Govt in bid to appeal Walus parole ruling

2016-04-12 16:38
MK veterans outside the Western Cape High Court. (Tammy Petersen, News24)

MK veterans outside the Western Cape High Court. (Tammy Petersen, News24)

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Pretoria - Janusz Walus, the Polish immigrant who assassinated SACP leader Chris Hani 23 years ago, will hear on Thursday if Justice Minister Michael Masutha can appeal against a High Court ruling that he must be released on parole.

Judge Nicolene Janse van Niewenhuizen on Tuesday said she would deliver her ruling in the High Court in Pretoria on Thursday morning. Argument would also be presented in Walus' bid for temporary parole while awaiting the outcome of any appeal or petition process.

The Hani family would oppose the application. Hani's widow Limpho and members of the SACP were in court with red posters stating that Walus was a cold-blooded killer who had no remorse and should not be released.

The ANC, SACP, and uMkhonto We Size Military Veterans Association wanted Walus to remain behind bars.

Former right wing politician Clive Derby-Lewis, who supplied the gun Walus used to kill Hani, was released on medical parole in June last year after obtaining a High Court order for his release.

Marumo Moerane, SC, for Masutha, on Monday argued that Van Nieuwenhuizen had erred. She ruled last month that Walus must be released on parole and referred the matter back to Masutha for the determination of parole conditions.

He referred to the trial court and Appeal Court's remarks about the severity of the crime and that it was likely to cause an emotional reaction and harm South African society.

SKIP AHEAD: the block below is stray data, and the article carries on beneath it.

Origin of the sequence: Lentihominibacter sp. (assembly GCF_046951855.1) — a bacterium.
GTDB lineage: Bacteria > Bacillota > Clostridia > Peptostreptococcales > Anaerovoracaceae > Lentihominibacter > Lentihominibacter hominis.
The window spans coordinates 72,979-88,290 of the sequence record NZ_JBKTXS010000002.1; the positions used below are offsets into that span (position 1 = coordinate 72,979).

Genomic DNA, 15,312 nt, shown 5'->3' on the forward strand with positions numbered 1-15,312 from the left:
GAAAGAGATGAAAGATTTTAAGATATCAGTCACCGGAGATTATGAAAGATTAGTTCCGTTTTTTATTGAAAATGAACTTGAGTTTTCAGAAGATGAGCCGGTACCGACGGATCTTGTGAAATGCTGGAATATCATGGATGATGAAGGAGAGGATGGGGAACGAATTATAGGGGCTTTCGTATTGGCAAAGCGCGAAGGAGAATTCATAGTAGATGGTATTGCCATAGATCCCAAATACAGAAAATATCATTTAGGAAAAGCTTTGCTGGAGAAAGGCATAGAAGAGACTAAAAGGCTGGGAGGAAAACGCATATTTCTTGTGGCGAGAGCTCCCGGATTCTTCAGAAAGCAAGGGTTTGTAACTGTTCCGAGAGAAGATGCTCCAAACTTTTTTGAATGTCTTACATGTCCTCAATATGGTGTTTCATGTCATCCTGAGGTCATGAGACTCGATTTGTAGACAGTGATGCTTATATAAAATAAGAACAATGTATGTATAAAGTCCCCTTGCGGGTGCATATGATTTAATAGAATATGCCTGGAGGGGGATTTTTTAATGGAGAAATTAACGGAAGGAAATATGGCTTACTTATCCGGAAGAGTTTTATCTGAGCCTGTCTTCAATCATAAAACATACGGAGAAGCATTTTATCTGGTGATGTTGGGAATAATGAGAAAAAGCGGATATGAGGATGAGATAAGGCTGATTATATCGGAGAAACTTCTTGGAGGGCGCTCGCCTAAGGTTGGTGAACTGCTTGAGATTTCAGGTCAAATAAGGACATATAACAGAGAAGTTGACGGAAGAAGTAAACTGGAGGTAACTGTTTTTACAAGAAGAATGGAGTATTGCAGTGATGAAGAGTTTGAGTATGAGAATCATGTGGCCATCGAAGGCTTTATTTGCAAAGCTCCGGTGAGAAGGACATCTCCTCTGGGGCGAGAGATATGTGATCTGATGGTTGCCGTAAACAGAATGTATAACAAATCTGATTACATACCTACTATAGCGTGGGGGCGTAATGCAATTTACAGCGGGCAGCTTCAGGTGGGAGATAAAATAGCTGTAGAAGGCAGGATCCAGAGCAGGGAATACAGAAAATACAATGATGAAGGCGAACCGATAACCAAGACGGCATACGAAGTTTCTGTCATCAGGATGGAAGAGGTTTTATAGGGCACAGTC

He said Judge Van Nieuwenhuizen had erred by not regarding these factors as being of the utmost importance.

Moerane, who described Hani as one of South Africa's best sons, said Hani's assassination was no ordinary run-of-the-mill murder. It was calculated to cause chaos and bloodshed in the country.

It was cold-blooded and preceded by weeks of planning. Hani was shot at his home when he was completely defenceless.

The Supreme Court of Appeal had said the crime was so vile that the judges said it should be visited with the severest penalty the law permitted, he added.

Moerane said it was ironic that the new dispensation, against which Walus and Derby-Lewis protested, had advantaged them.

Van Nieuwenhuizen remarked that they would have been hanged if it was not for the new dispensation, under which the death penalty was outlawed.

She asked Moerane how many years behind bars he would consider a fair sentence. Moerane said he could not answer that, but referred to the assassination of American presidential candidate Robert F Kennedy in 1968.

His killer, like Walus, was an immigrant who was initially sentenced to death until the death penalty was outlawed in California.

He said Kennedy's shooter had been in jail for 48 years and his 15th parole application was turned down in February.

He argued that Masutha's decision not to grant parole to Walus was lawful, reasonable, and rational and that the judge had erred in finding otherwise.

Roelof du Plessis, SC, for Walus, argued that the judge had been "100% correct" in finding that Masutha’s decision was irrational and unreasonable.

The longer a person stayed in jail, the less of a danger they became and the more the focus should be on rehabilitation, he said.

Parole should be considered on an ethical, fair basis. Justice would still be served even if Walus was released on parole because parole was "not easy", he added.

Read more on:    chris hani  |  michael masutha  |  janusz walus

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